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    flipr

    2.2.1 • Public • Published

    node-flipr

    NPM

    Build Status

    Static and dynamic configuration for Node.js applications.

    Great for feature flags, authorization, A/B tests, dynamic routing, service discovery, and other things.

    node-flipr

    Check out our blog article to learn more about why flipr exists.

    How does it work?

    Simple static configuration example using a yaml source

    ---
    someConfigKey:
      description: >
        This is some config key that has some value.
      value: someValue
    const Flipr = require('flipr');
    const FliprYaml = require('flipr-yaml');
     
    const source = new FliprYaml({
      filePath: './config/example.yaml',
    });
    const flipr = new Flipr({
      source,
    });
     
    console.log(await flipr.getConfig());
    // { "someConfigKey": "someValue" }

    Complex dynamic configuration example using a yaml source

    ---
    someConfigKey:
      description: >
        This is some config key that has multiple values
        that change based on the user/request context.
      values:
        value: someValue
          isUserSpecial: true
          percent: 25
        value: someOtherValue
          userIds:
            - 1234
            - 5678
          percent: 75
    const Flipr = require('flipr');
    const FliprYaml = require('flipr-yaml');
     
    const rules = [
      {
        type: 'equal',
        input: (input) => input.user.userId === '1234',
        property: 'isUserSpecial'
      },
      {
        type: 'list',
        input: 'user.userId',
        property: 'userIds'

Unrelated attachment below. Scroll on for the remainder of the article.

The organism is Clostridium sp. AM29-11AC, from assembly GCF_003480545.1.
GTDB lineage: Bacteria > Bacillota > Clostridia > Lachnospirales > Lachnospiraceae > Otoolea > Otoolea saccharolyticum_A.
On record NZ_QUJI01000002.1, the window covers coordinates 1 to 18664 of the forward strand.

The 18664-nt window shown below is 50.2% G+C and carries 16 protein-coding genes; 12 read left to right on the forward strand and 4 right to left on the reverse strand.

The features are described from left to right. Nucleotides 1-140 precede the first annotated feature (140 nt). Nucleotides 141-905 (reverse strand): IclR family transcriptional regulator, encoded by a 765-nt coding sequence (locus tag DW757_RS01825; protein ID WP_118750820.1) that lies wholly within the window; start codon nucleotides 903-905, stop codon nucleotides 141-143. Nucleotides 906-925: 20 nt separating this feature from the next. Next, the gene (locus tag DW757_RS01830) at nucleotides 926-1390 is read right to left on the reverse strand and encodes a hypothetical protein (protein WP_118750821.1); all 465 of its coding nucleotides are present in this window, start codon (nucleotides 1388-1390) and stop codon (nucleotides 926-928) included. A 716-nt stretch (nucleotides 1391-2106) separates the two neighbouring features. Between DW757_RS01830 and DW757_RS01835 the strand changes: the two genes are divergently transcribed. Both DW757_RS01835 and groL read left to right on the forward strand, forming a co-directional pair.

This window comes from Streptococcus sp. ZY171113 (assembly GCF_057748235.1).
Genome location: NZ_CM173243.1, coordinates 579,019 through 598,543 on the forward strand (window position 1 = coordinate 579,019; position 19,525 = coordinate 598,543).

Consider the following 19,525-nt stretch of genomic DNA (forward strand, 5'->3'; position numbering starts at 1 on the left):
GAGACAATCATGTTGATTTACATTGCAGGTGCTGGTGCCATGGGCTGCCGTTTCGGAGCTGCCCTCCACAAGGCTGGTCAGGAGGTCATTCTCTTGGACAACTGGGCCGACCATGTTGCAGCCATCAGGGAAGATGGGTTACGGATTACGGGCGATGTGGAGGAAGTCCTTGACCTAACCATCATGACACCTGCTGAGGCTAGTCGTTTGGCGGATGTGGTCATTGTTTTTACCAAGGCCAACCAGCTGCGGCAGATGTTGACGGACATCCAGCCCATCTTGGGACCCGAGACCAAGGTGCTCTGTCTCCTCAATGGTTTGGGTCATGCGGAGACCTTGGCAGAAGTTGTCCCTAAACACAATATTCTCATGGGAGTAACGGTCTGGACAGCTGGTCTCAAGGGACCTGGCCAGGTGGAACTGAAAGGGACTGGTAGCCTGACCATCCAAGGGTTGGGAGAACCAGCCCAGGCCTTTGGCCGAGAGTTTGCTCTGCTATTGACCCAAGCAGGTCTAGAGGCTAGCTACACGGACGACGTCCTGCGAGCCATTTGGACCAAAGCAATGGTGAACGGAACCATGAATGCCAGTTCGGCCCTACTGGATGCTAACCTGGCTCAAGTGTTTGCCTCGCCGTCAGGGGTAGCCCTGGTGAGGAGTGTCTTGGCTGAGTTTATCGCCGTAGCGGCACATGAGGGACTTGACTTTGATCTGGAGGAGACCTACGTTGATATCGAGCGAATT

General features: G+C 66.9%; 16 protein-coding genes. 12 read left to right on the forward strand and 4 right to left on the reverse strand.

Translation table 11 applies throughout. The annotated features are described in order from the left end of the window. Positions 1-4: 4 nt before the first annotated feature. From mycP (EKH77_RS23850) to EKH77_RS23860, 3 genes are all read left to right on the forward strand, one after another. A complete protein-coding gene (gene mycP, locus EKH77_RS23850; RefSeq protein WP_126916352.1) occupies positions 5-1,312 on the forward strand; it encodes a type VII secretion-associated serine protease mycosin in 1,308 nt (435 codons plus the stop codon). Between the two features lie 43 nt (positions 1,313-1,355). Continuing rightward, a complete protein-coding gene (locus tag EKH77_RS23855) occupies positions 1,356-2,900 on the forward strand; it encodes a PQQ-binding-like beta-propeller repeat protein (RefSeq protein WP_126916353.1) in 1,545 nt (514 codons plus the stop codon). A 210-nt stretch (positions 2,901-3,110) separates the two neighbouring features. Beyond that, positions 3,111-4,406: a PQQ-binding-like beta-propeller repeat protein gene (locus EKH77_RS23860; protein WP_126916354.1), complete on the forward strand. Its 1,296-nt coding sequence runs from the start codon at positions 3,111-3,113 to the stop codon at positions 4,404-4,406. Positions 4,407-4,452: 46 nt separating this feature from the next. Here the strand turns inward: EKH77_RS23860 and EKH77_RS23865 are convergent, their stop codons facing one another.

},
      {
        type: 'percent',
        input: 'user.userId',
      }
    ];
    const source = new FliprYaml({
      filePath: './config/example.yaml',
    });
    const flipr = new Flipr({
      source,
      rules,
    });
     
    const input = {
      user: {
        userId: '1234'
      }
    };
     
    console.log(await flipr.getValue('someConfigKey', input));
    // someValue

    What is a flipr source?

    A flipr source is something that gives flipr configuration data using a known schema over a known interface. The schema can be seen in the examples above. Where does it get the data? It's up to you. There are some pre-built sources for flipr (see below), but you can easily create your own. A flipr source should expose the following interface:

    module.exports = {
      async getConfig() { },
      async preload() { },
      async flush() { },
      async validateConfig(options) { },
    };
    • getConfig: This method should return the config as an object. This action should cache the config for subsequent calls.
    • preload: This should load the config data and cache it. This gives users the option to load the config during a warmup process.
    • flush: This should flush all cached config data, so that the next call will grab it from the original source.
    • validateConfig: Flipr provides some robust validation for its config data via the flipr-validation library. If the flipr source is reading from a static resource, like yaml files, you can use this to validate the config in your unit tests. If the flipr source is reading from a dynamic resource, like etcd or a database, you'll want to use flipr-validation in the process that adds data to that resource, so that bad config doesn't get sent over to flipr.

    Available flipr sources

    • flipr-yaml: Read flipr configuration from yaml files.
    • OUT OF DATE flipr-etcd: This source is out of date, but remains as an example. This source will read configuration from Etcd. You should use this source if you want dynamic configuration that not only changes based on input, but can also be updated externally without redeploying your applications.

    Would you like to know more?

    Flipr Constructor Options

    • source - required - The source you want to use to retrieve config information.
    • rules - optional - array - The rules you want to use to drive your dynamic configuration.

    Flipr Rules